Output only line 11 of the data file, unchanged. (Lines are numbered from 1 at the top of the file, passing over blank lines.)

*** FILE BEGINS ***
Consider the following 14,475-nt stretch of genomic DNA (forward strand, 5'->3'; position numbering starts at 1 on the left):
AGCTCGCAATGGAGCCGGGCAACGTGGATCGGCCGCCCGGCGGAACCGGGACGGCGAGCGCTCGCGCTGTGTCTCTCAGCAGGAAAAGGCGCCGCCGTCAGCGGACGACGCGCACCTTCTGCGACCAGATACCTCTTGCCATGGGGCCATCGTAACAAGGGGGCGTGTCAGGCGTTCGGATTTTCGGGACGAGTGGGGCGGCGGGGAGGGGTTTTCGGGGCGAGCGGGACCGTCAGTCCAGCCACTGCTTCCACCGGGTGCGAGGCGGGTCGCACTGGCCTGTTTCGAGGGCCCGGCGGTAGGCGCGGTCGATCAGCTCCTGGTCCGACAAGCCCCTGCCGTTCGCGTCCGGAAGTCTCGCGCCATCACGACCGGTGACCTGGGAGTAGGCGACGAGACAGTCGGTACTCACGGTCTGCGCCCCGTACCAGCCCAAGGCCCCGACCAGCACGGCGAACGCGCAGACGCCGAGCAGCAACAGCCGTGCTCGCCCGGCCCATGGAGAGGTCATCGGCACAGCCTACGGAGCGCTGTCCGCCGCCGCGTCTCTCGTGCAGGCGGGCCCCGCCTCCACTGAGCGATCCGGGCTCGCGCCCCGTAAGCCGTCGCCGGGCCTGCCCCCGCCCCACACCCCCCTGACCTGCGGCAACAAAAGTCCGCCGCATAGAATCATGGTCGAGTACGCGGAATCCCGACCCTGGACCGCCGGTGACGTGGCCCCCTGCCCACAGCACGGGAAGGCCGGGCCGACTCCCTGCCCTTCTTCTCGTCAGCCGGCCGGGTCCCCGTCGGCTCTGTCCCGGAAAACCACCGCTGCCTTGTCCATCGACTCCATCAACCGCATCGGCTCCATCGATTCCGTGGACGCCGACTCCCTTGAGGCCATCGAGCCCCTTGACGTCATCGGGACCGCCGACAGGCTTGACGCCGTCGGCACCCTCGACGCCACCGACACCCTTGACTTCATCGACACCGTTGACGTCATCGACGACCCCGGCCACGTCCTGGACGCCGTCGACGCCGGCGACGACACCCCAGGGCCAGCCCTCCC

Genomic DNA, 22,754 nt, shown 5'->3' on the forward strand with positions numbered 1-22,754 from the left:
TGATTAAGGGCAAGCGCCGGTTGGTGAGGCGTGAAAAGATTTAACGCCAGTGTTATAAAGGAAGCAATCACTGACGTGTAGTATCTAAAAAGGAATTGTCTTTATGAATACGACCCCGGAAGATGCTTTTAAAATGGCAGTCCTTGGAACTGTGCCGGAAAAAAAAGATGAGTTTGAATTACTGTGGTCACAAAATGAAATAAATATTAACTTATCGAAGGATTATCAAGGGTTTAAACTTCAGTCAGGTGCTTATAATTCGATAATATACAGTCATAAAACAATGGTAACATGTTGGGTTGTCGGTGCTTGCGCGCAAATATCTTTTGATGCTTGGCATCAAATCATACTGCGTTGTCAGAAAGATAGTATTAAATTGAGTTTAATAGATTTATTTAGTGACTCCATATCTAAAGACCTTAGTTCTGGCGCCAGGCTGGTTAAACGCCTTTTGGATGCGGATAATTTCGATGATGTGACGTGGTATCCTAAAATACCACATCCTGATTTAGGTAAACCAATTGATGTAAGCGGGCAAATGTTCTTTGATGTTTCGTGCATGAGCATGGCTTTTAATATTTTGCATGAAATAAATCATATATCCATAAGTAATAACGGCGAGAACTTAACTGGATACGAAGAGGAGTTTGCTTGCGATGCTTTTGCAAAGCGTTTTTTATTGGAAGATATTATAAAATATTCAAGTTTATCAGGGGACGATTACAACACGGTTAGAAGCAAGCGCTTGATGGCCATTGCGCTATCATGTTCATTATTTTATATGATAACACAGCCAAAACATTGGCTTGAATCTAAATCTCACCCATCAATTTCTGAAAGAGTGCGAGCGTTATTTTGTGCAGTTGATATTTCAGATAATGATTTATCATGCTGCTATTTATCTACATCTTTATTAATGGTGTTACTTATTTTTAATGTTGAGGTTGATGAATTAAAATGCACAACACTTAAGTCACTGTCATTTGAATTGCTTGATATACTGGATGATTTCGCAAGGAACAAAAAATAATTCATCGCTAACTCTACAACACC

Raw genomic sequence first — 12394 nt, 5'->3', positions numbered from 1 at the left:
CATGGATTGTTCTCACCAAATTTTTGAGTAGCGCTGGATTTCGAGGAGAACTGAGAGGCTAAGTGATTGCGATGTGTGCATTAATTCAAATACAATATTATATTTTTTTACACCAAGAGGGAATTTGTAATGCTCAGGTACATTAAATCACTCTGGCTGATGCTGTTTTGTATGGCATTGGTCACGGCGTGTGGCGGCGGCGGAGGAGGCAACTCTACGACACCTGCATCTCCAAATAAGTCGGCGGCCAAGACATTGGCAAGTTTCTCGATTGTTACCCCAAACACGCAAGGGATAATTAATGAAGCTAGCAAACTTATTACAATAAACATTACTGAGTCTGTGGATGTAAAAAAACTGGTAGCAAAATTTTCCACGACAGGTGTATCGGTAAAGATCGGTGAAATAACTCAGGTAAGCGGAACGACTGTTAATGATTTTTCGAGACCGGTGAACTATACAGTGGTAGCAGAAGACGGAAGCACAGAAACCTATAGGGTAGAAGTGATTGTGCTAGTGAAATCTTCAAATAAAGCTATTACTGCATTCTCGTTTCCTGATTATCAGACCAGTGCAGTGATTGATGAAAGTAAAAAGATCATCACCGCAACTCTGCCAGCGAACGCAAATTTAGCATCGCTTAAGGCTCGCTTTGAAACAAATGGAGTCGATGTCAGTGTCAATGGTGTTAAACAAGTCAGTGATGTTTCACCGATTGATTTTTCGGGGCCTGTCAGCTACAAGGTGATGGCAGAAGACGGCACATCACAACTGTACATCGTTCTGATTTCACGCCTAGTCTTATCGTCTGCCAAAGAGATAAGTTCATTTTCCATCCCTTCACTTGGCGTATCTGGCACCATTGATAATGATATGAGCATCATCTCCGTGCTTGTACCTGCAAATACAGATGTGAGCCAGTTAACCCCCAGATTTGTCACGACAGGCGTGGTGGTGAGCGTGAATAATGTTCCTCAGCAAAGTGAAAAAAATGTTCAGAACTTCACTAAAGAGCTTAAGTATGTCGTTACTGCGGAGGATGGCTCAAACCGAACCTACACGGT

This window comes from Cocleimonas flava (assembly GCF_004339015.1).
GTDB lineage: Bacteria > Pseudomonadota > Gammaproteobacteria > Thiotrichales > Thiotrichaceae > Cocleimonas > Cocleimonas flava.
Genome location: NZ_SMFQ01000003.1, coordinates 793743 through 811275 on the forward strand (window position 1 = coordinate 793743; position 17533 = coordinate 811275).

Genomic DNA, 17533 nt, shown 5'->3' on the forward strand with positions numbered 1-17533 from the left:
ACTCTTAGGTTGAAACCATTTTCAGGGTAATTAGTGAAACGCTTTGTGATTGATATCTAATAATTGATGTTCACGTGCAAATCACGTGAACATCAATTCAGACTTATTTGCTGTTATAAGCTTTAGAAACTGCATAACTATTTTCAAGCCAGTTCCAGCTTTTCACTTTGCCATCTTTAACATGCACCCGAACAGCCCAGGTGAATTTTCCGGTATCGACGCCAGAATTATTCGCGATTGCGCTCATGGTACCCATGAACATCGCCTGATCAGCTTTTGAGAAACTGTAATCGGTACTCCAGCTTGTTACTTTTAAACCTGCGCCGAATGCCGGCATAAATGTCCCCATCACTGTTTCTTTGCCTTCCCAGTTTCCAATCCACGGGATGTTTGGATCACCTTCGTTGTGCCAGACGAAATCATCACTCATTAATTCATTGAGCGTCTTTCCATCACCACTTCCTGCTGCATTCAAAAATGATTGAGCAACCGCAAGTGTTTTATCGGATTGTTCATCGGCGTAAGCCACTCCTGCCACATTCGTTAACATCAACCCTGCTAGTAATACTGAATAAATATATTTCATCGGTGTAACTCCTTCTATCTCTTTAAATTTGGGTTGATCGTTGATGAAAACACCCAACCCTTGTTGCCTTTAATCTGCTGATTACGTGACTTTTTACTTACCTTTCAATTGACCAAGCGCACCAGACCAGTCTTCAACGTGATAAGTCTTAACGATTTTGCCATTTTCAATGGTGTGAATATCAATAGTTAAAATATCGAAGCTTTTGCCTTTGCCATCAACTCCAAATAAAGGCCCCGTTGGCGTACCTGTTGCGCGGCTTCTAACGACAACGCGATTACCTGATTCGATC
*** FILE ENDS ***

ACTCTTAGGTTGAAACCATTTTCAGGGTAATTAGTGAAACGCTTTGTGATTGATATCTAATAATTGATGTTCACGTGCAAATCACGTGAACATCAATTCAGACTTATTTGCTGTTATAAGCTTTAGAAACTGCATAACTATTTTCAAGCCAGTTCCAGCTTTTCACTTTGCCATCTTTAACATGCACCCGAACAGCCCAGGTGAATTTTCCGGTATCGACGCCAGAATTATTCGCGATTGCGCTCATGGTACCCATGAACATCGCCTGATCAGCTTTTGAGAAACTGTAATCGGTACTCCAGCTTGTTACTTTTAAACCTGCGCCGAATGCCGGCATAAATGTCCCCATCACTGTTTCTTTGCCTTCCCAGTTTCCAATCCACGGGATGTTTGGATCACCTTCGTTGTGCCAGACGAAATCATCACTCATTAATTCATTGAGCGTCTTTCCATCACCACTTCCTGCTGCATTCAAAAATGATTGAGCAACCGCAAGTGTTTTATCGGATTGTTCATCGGCGTAAGCCACTCCTGCCACATTCGTTAACATCAACCCTGCTAGTAATACTGAATAAATATATTTCATCGGTGTAACTCCTTCTATCTCTTTAAATTTGGGTTGATCGTTGATGAAAACACCCAACCCTTGTTGCCTTTAATCTGCTGATTACGTGACTTTTTACTTACCTTTCAATTGACCAAGCGCACCAGACCAGTCTTCAACGTGATAAGTCTTAACGATTTTGCCATTTTCAATGGTGTGAATATCAATAGTTAAAATATCGAAGCTTTTGCCTTTGCCATCAACTCCAAATAAAGGCCCCGTTGGCGTACCTGTTGCGCGGCTTCTAACGACAACGCGATTACCTGATTCGATC